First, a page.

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Bottom-Up Assembly of TMV-Based Nucleoprotein Architectures on Solid Supports

Part of the Methods in Molecular Biology book series (MIMB,volume 1776)

Abstract

RNA-guided self-assembly of tobacco mosaic virus (TMV)-like nucleoprotein nanotubes is possible using 3′-terminally surface-linked scaffold RNAs containing the viral origin of assembly (OAS). In combination with TMV coat protein (CP) preparations, these scaffold RNAs can direct the growth of selectively addressable multivalent carrier particles directly at sites of interest on demand. Serving as adapter templates for the installation of functional molecules, they may promote an integration of active units into miniaturized technical devices, or enable their presentation on soft-matter nanotube systems at high surface densities advantageous for, for example, biodetection or purification applications. This chapter describes all procedures essential for the bottom-up fabrication of “nanostar” colloids with gold cores and multiple TMV-like arms, immobilized in a programmable manner by way of hybridization of the RNA scaffolds to oligodeoxynucleotides exposed on the gold beads.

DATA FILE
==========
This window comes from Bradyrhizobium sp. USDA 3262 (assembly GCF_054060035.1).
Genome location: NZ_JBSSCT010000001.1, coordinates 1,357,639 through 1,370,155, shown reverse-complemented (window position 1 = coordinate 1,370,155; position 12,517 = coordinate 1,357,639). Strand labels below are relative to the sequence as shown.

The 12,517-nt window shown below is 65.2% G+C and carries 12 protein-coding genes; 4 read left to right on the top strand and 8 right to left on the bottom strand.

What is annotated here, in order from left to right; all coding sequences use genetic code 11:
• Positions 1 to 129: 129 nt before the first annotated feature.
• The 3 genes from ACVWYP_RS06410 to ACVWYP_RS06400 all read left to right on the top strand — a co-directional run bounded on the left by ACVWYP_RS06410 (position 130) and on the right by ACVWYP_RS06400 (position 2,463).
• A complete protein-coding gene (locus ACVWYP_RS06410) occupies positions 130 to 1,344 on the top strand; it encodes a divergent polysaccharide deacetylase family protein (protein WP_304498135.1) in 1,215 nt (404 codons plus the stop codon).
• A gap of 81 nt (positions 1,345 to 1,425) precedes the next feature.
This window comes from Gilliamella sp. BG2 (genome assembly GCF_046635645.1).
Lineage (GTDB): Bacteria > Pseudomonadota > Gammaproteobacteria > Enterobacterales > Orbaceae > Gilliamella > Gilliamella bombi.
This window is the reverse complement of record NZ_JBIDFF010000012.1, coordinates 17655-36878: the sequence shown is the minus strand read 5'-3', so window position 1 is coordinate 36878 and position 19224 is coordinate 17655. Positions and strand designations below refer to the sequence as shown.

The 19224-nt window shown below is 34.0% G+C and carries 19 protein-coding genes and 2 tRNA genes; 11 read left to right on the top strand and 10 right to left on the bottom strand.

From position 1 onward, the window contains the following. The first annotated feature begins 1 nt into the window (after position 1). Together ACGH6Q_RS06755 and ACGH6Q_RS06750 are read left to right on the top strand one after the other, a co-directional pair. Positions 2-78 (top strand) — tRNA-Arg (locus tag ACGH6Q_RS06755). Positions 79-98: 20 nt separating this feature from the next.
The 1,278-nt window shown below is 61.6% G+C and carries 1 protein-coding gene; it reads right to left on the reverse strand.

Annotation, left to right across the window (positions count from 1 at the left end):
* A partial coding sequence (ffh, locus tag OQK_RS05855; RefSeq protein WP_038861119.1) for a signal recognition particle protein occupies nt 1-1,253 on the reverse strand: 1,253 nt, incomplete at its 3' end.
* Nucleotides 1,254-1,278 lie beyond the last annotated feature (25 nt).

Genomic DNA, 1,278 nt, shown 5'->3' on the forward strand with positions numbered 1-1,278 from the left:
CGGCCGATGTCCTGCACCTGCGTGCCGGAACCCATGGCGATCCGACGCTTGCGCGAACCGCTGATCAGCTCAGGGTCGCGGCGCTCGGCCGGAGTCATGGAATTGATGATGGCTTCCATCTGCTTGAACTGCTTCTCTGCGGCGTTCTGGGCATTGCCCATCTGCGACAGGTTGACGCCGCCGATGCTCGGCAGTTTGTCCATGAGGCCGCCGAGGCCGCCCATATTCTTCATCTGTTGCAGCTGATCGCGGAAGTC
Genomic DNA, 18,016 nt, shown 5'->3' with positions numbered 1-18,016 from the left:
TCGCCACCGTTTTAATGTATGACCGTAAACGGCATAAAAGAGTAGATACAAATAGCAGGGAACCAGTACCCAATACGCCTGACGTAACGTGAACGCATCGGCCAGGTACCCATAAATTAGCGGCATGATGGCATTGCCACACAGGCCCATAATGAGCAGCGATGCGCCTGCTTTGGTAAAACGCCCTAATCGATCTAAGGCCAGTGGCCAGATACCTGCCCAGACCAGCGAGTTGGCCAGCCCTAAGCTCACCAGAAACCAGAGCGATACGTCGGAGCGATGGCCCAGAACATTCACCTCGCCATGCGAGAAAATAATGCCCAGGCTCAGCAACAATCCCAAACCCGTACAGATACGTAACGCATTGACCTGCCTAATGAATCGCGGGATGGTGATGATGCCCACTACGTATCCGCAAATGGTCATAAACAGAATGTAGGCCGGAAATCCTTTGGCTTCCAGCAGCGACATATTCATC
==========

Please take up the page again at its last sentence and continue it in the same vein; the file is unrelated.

Key words

  • Tobacco mosaic virus (TMV)
  • Biotemplate
  • Self-assembly
  • Bottom-up
  • Coat protein (CP)
  • RNA
  • Origin of assembly (OAS)
  • Hybridization
  • Programmable
  • Nanostar

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  • DOI: 10.1007/978-1-4939-7808-3_11
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Correspondence to Christina Wege .

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Wege, C., Eber, F. (2018). Bottom-Up Assembly of TMV-Based Nucleoprotein Architectures on Solid Supports. In: Wege, C., Lomonossoff, G. (eds) Virus-Derived Nanoparticles for Advanced Technologies. Methods in Molecular Biology, vol 1776. Humana Press, New York, NY. https://doi.org/10.1007/978-1-4939-7808-3_11

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  • DOI: https://doi.org/10.1007/978-1-4939-7808-3_11

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